Is fish skin a beneficial and effective treatment for chronic wounds?
According to the National Institute of Nursing Research, more than five million Americans are impacted by chronic wounds every year. The elderly, plus those living with disabilities and diabetes, have a greater chance of developing this condition. For these individuals, finding a way to prevent development, alleviate the symptoms and speed up the healing process is critical, but have any of them considered fish skin as a treatment method?
A new, portable approach could help millions of patients living with chronic wounds.
In late 2015, a team from the U.K.’s University of Sheffield launched a study with a simple premise: Could ultrasounds help heal chronic diabetic ulcers. Publishing their results in the Journal of Investigative Dermatology, the scientists found that wounds in laboratory mice healed up to 30 percent faster. According to the study’s results, the ultrasound works by facilitating cellular movement, actually “waking up” those in your skin to begin the healing process.
Now, another similar project is being launched using ultrasound, and it may be ready to use in just a few years’ time.
A new electronic device could heal wounds through a method that cannot be replicated with other dressings.
In the U.S. alone, there are nearly 7 million who must live with nonhealing chronic wounds, according to the U.S. Centers for Disease Control and Prevention. There are several methods to deal with these problematic wounds, including specialized dressings and innovations in hyperbaric oxygen therapy. An exciting new treatment on the horizon is electrical stimulation.
Doctors use varying forms of electrical charge to help stimulate wound healing. One such project, created by a team from Washington State University, makes use of an electronic scaffold device to help wounds heal more effectively.
Now, a team from the Ohio State University Center for Clinical and Translational Science has announced an exciting breakthrough in the use of electrical currents to maximize wound care potential.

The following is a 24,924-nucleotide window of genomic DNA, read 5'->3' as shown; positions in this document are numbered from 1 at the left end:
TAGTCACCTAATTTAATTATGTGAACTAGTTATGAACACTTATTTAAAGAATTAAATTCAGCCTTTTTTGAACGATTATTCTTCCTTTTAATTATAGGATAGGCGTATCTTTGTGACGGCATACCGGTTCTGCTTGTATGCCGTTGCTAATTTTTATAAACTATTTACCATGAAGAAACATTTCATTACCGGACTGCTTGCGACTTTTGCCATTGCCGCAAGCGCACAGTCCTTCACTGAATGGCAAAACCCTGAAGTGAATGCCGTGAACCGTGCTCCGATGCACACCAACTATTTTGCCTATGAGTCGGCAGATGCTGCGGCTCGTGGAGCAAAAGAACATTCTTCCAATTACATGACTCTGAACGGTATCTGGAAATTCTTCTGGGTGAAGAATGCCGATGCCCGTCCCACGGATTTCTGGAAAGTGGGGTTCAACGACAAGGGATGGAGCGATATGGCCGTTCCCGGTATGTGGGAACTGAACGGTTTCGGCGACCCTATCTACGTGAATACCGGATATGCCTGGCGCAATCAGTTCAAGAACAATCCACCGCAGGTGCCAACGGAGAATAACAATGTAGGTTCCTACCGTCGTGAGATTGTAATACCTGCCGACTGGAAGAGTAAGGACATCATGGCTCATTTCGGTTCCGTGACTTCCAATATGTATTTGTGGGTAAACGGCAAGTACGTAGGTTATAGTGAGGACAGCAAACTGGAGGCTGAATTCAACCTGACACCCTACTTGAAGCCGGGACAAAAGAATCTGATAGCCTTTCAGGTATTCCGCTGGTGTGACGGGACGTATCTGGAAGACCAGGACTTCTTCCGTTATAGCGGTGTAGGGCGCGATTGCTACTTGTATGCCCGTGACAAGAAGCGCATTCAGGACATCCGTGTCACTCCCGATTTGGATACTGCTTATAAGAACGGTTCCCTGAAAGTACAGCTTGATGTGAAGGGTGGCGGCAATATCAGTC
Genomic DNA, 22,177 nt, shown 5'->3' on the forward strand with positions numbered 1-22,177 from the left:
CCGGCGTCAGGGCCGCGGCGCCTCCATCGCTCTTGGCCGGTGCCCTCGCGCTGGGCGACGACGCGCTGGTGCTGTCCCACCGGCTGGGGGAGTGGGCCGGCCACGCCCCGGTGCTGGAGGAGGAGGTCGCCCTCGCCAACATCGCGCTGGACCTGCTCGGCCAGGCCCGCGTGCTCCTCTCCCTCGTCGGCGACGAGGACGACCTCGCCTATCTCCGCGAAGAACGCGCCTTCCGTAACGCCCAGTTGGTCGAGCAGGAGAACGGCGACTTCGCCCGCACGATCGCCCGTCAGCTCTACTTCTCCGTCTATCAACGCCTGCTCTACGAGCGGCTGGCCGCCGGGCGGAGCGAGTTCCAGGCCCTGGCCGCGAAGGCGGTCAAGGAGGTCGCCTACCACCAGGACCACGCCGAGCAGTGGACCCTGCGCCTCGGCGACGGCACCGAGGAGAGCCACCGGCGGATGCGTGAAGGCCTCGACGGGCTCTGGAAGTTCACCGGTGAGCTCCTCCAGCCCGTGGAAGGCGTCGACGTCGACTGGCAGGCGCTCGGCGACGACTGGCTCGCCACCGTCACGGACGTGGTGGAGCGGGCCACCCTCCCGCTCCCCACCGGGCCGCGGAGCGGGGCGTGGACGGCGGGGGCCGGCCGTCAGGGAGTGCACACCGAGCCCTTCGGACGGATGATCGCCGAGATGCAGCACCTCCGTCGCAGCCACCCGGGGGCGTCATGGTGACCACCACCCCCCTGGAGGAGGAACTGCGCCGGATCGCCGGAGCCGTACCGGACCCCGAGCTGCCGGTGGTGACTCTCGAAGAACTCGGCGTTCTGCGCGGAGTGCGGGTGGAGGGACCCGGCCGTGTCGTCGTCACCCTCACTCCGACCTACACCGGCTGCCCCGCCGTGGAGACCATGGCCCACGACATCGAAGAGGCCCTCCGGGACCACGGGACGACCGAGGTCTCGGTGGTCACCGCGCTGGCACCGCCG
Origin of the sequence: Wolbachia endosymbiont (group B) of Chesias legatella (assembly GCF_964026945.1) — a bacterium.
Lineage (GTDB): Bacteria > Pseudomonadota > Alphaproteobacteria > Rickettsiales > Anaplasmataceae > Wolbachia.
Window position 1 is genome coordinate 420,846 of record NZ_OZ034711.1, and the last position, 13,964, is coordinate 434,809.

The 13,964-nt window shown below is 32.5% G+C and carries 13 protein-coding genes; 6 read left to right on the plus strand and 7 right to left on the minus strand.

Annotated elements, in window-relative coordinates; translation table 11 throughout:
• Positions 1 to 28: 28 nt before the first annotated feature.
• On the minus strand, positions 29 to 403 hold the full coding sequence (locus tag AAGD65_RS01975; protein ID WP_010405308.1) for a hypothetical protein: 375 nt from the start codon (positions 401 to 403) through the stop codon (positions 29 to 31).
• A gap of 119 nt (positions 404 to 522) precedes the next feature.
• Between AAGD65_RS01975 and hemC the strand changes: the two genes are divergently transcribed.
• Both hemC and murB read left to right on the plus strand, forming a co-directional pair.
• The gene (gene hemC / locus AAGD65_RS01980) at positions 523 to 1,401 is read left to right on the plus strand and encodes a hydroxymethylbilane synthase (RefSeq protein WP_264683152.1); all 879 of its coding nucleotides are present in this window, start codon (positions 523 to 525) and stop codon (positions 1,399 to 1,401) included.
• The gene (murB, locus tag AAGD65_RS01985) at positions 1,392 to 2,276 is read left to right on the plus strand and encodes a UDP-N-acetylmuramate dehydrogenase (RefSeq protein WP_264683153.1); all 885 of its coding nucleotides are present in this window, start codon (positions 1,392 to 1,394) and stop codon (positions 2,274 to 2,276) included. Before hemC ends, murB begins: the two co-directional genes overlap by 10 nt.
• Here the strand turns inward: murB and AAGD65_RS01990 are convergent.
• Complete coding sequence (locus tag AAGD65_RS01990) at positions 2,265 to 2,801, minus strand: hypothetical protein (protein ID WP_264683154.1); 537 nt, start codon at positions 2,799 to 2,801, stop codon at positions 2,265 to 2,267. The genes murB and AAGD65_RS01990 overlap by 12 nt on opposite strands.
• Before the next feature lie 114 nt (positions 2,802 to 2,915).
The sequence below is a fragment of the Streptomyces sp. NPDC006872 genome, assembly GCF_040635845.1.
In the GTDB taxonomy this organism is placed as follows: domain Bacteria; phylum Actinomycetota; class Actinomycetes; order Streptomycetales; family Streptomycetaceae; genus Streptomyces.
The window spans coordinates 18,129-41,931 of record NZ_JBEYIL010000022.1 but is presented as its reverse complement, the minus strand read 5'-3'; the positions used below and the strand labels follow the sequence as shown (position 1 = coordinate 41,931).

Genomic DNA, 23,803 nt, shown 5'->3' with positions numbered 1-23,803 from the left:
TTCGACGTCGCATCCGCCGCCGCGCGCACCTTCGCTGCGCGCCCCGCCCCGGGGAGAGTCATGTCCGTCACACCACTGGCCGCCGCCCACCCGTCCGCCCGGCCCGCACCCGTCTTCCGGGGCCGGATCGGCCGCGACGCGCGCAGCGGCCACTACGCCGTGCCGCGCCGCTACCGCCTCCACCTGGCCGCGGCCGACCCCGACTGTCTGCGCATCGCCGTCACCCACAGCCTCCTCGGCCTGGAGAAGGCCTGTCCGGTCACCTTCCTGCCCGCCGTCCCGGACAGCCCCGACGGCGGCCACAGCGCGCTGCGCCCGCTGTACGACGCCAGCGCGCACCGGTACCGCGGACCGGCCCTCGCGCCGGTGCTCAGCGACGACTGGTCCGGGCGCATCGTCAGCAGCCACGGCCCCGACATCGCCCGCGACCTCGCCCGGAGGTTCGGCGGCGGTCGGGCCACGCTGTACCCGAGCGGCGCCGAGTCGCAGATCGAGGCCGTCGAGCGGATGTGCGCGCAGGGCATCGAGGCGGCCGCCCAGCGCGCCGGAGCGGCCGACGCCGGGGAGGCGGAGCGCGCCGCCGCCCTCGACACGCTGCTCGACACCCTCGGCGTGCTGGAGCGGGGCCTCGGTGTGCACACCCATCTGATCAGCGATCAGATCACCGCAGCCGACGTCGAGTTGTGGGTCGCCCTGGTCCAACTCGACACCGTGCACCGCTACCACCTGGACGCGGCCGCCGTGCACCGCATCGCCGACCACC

Topical film could help heal chronic wounds like ulcers more efficiently.
By most estimates, including those from the U.S. Centers for Disease Control and Prevention, nearly 7 million Americans live with chronic wounds. Some of these wounds are more severe than others, and factors from a person’s genetics to their lifestyle choices (like diet and smoking) influence the wound healing outcomes.
Yet, as Medical News pointed out, most of these wound care regimens share one primary goal: to reduce the risk of scarring while improving overall healing rates. Doctors have all sorts of treatment options available to improve wound healing, from specialized drugs to unique dressing types, and more therapies are being developed all the time, including new skin grafts and electrical stimulation.
Now, doctors everywhere could come to rely on yet another groundbreaking treatment method.
A new treatment for melanoma has implications for wound healing.
As the Mayo Clinic explained, melanoma is a form of cancer that attacks melanocytes, or the cells in your skin responsible for its color. From the skin, the cancer can worsen and move into your internal organs. The American Cancer Society predicted 76,380 new cases of melanoma would be diagnosed in 2016 alone, and that 10,130 people would die of the disease that same year.
There are already several promising treatments for melanoma, according to the American Cancer Society, namely solutions like immunotherapy and specialized vaccines. One such therapy is not only proving to be effective in combating melanoma, it has one other important side benefit: aiding wound healing.